For the next couple of weeks, Dallas is once again home to America’s Team. Not those guys with the stars on their helmets who can’t seem to get out of their own way once the playoffs start. This time, it’s the guys sporting the horsey logos who are earning everyone’s support – so long as they can find a way to take down the Miami Heat.
Indeed, it’s a marriage of convenience for many basketball fans. The lesser of two evils. Which makes it so much more intriguing to realize that sometime during the next fortnight, there is a very real chance that David Stern could be forced to hand the Larry O’Brien Trophy over to Mark Cuban.
It would be the equivalent of Pete Rozelle giving the Super Bowl trophy to Al Davis. Arnold Palmer putting the green jacket on Jack Nicklaus. Lando Calrissian handing Han Solo and company over to Darth Vader. Maybe not that last one, but you see where I’m headed with this.
During his time as owner of the Mavericks, Cuban has been fined, fined and fined some more by the league. He’s been criticized by the media and vilified by fans. And he’s one of the best things that’s happened to the NBA in a long time.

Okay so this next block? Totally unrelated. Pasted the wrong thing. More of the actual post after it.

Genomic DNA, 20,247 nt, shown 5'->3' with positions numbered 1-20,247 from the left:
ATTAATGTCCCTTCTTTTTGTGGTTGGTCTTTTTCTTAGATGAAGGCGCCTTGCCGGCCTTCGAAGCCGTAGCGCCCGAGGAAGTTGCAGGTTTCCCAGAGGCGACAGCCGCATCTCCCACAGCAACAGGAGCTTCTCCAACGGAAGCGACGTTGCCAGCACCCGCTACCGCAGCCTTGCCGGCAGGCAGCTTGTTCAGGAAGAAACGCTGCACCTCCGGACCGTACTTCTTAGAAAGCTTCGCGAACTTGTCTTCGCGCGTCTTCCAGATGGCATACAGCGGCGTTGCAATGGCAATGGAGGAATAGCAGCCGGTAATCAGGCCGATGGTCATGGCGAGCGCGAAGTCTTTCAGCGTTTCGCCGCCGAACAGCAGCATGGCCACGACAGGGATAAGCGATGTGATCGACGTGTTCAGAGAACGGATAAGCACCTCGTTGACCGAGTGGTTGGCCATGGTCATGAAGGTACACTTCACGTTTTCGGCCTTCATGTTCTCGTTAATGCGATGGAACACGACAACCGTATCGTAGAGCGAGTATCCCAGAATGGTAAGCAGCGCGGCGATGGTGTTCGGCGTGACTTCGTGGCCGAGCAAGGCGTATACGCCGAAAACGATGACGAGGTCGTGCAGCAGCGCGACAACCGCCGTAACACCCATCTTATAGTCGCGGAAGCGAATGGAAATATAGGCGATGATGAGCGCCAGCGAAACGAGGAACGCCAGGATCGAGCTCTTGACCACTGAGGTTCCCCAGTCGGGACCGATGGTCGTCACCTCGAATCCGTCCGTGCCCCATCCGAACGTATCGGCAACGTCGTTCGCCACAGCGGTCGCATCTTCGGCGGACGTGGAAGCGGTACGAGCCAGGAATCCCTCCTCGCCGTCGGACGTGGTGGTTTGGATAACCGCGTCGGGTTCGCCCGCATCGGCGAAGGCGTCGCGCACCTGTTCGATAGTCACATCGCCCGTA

For as much as Stern seems to have enjoyed penalizing Cuban (he’s reportedly paid more than $1.6 million in fines during his time as Mavs’ owner), the Commish should be embracing him. Cuban made basketball relevant in Texas, where football isn’t a religion…it’s much more important than that. He took over a team that had spent the previous decade needing a stepladder to climb up to mediocrity.
In every full season since he bought the club from Ross Perot in 2000, Dallas has made the playoffs. That means a whole lot of eyeballs in the country’s fifth-largest television market have been glued to what Dirk Nowitzki, Jason Kidd, Jason Terry and company have been up to for the the past month. I generally don’t give a damn about television ratings. They don’t put a dime in my pocket, but they mean a lot for Stern and the bean counters in the league office. And until this season, there weren’t a whole lot of champagne wishes and championship dreams to be found in top-ten TV markets. You had the Lakers, the Celtics and…
Chalk it up to Cuban’s intense desire to be a winner. He’s like George Steinbrenner, minus the championships of course. But there’s no mistaking Cuban’s fervor to hang a banner in Dallas. That can’t be overlooked. It’s not a character trait shared uniformly around The Association. For every dollar Jerry Buss spends to keep the Lakers near the top of the standings, his “roommate” Donald Sterling is just as happy to put those same dollars in his silk lined pocket. Until Joe Lacob and Peter Guber took over the Golden State Warriors, Chris Cohan spent his time spending no quality time with the franchise.